For 139 days in mid-2015, students of the Film and Television Institute of India (FTII) were on strike, an action initially triggered by the appointment of an unworthy individual to the post of Chairman and a few more of even less distinction to the Governing Council. At the heart of Ashish Rajadhyaksha’s one-of-a-kind volume – John-Ghatak-Tarkovsky: Citizens, Filmmakers, Hackers – is a fairly comprehensive, non-linear chronicle of the strike. He brings to this task his intimate familiarity with the institution, its faculty, and its graduates from the earliest years of its existence to the present.
Rajadhyaksha presents conversations he has had with the principal protagonists of the strike, he cites from the films some of them made during the strike where they themselves and others spoke about their fears, expectations, their determination not to yield to the ‘carrots’ being held out to them.
While this is the core of the book, the primary motivation for writing it, it is by no means the lion’s share of it. The whole thing is an intricate network of intersecting diachronic narratives and synchronic reportage encompassing the history of the FTII as an institution along with the nearby National Film Archive of India (NFAI), the careers of FTII graduates in and out of the mainstream industry, the history of strikes at the FTII, the history of student strikes in general and especially the era of student actions across the country – Jadavpur, Hyderabad, Jawaharlal Nehru University (JNU) – of which the FTII strike was an early signal. Government policy measures, including committee reports, acts of parliament, censorship laws – an abiding concern of the author who has written extensively on these matters – prove salient to the many stories he interweaves here.
And there is a telling history of cancelled screenings that is as central to these stories as it is to the republic’s rapidly declining political health: these too are detailed and some of them are, in retrospect, the immediate risk to lives having passed, quite amusing, such as the Kirori Mal college screening of Muzaffarnagar Baqi Hai.
For once the cliché doesn’t seem inappropriate: this is the product of a labour of love. It is hard to think of anyone other than Rajadhyaksha undertaking such a unique project. The established distinctions between film studies, film history, film appreciation, film education are blurred, the industry, mainly Mumbai, features alongside the parallel cinema, the passage from celluloid to digital is captured in its own right, as much as for the vital role it began to play in the latter part of the strike period, marking a departure from the way the author handled the subject in his previous book Indian Cinema in the Time of Celluloid.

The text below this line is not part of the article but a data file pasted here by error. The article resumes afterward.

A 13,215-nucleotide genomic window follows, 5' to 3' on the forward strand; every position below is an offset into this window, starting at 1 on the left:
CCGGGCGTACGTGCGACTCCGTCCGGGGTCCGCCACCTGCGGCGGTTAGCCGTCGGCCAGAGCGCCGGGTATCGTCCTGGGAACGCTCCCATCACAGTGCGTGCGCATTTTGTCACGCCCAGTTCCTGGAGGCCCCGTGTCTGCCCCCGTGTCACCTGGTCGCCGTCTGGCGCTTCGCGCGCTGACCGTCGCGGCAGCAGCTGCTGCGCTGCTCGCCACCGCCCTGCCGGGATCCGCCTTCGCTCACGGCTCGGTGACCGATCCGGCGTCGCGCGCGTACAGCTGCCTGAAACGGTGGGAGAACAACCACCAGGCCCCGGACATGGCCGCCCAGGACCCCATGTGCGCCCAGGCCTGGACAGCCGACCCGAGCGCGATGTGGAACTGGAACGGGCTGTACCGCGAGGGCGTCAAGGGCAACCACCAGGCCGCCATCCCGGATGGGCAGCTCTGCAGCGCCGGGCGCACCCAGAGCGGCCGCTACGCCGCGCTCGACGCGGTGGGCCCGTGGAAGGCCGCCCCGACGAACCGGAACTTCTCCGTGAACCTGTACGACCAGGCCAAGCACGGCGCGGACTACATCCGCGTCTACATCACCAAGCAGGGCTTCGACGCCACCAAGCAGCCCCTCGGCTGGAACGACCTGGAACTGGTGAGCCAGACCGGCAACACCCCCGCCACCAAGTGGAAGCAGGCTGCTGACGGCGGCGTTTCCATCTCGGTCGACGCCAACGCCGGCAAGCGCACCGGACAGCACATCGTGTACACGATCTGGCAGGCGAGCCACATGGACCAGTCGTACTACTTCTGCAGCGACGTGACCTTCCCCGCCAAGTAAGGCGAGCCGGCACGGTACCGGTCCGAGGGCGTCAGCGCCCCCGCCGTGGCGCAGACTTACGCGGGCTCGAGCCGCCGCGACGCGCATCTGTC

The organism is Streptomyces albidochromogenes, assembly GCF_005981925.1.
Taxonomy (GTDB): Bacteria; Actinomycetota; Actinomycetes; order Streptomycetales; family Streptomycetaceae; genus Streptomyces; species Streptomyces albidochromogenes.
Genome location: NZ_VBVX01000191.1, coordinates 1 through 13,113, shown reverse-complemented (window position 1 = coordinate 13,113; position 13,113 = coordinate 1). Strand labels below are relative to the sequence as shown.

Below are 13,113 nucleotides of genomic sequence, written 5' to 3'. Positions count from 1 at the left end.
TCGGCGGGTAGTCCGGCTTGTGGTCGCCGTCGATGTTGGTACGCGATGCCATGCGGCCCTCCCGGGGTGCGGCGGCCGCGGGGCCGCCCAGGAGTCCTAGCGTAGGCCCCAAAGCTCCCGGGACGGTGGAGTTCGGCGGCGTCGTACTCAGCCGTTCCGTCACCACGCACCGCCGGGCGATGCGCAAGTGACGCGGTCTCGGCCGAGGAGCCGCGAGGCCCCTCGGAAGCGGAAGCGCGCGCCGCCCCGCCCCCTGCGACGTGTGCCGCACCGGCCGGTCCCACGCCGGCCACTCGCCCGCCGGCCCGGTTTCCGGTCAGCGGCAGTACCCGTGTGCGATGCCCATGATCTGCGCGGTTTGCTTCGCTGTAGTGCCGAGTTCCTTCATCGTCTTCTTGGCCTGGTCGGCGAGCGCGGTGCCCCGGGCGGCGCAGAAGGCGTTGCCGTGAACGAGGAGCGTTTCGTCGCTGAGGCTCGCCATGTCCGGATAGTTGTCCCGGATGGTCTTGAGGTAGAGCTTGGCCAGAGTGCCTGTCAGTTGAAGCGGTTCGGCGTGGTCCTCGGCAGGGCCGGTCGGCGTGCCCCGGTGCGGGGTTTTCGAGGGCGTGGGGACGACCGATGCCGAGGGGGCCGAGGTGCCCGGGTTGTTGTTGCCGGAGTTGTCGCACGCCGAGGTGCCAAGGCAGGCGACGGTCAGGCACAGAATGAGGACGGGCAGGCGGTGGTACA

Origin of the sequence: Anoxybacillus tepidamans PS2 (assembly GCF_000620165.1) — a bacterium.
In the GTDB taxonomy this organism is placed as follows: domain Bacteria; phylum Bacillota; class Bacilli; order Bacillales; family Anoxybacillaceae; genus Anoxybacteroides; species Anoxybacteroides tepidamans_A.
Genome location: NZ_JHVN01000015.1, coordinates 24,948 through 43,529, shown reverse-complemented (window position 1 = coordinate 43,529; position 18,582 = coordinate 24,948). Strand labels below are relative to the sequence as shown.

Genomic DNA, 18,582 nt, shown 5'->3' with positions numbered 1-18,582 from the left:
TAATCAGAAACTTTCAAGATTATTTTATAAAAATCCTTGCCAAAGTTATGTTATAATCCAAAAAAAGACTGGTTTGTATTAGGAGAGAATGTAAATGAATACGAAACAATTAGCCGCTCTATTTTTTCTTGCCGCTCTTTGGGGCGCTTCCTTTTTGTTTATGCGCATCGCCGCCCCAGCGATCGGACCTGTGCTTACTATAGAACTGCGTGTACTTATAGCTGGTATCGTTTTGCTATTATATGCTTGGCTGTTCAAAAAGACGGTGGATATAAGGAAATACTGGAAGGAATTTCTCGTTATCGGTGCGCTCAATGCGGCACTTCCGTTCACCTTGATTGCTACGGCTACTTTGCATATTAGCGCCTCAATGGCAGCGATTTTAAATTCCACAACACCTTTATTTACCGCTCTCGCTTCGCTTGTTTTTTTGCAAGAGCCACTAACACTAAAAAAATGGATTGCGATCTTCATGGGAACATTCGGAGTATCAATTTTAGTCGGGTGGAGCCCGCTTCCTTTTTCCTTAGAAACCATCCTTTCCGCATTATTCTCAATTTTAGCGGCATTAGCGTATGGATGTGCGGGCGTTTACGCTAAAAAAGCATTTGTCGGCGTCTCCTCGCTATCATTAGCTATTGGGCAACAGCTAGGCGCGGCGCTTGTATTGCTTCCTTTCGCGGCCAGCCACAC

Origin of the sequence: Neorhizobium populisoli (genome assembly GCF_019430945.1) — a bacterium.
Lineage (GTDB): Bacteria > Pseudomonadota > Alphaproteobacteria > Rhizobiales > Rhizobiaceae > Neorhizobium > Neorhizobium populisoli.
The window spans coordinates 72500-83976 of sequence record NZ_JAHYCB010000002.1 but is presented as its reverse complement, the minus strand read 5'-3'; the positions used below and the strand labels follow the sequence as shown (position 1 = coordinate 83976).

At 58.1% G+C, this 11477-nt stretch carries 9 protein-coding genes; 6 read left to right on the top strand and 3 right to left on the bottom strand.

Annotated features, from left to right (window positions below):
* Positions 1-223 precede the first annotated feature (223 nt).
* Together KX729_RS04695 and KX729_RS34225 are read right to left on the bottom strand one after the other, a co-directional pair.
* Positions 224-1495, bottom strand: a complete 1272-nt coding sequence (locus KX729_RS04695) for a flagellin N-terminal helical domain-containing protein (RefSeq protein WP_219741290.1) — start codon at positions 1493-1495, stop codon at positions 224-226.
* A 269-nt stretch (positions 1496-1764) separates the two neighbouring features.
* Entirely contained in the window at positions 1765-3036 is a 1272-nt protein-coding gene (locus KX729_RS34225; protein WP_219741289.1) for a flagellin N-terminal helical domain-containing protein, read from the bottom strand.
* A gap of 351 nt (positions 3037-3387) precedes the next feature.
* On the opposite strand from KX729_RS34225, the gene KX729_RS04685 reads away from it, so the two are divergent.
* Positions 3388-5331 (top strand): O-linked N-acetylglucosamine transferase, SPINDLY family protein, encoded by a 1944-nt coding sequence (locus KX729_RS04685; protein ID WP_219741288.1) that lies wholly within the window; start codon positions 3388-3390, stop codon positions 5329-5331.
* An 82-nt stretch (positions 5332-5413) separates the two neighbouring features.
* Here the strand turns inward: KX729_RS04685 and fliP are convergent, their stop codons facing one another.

There are engaging and instructive profiles of the principal protagonists of the strike, Naveen Padmanabha, Ranjit Nair, Harishankar Nachimuthu, Vikas Urs, Kshama Padalkar, Kislay, Prateek Vats and as well as others who were not centrally involved in the strike – some of them even unhappy with the turn of events – the films they made, the problems they faced as a strike team and as individuals. Older graduates or near graduates make their appearance too: Paresh Kamdar, Farida Mehta, but also Ritwik Ghatak, Kundan Shah, Sudhir Mishra, Girish Kasaravalli. Indeed, all of Chapter 3, with the making of Jaane Bhi Do Yaro at its centre, is a delightful read. Cameras, from the Mitchell to the latest digital offering, play a key role in the strike itself.
Although the book’s ecosystem has no place for close readings of films, Rajadhyaksha offers interesting takes on some of the graduates’ films, notably Prateek Vats’ Eeb Allay Oo (2019), seeing in them a commentary on the state of things at the institution as well as the country as a whole. There is a staggering wealth of detail in this work that can scarcely be summarised.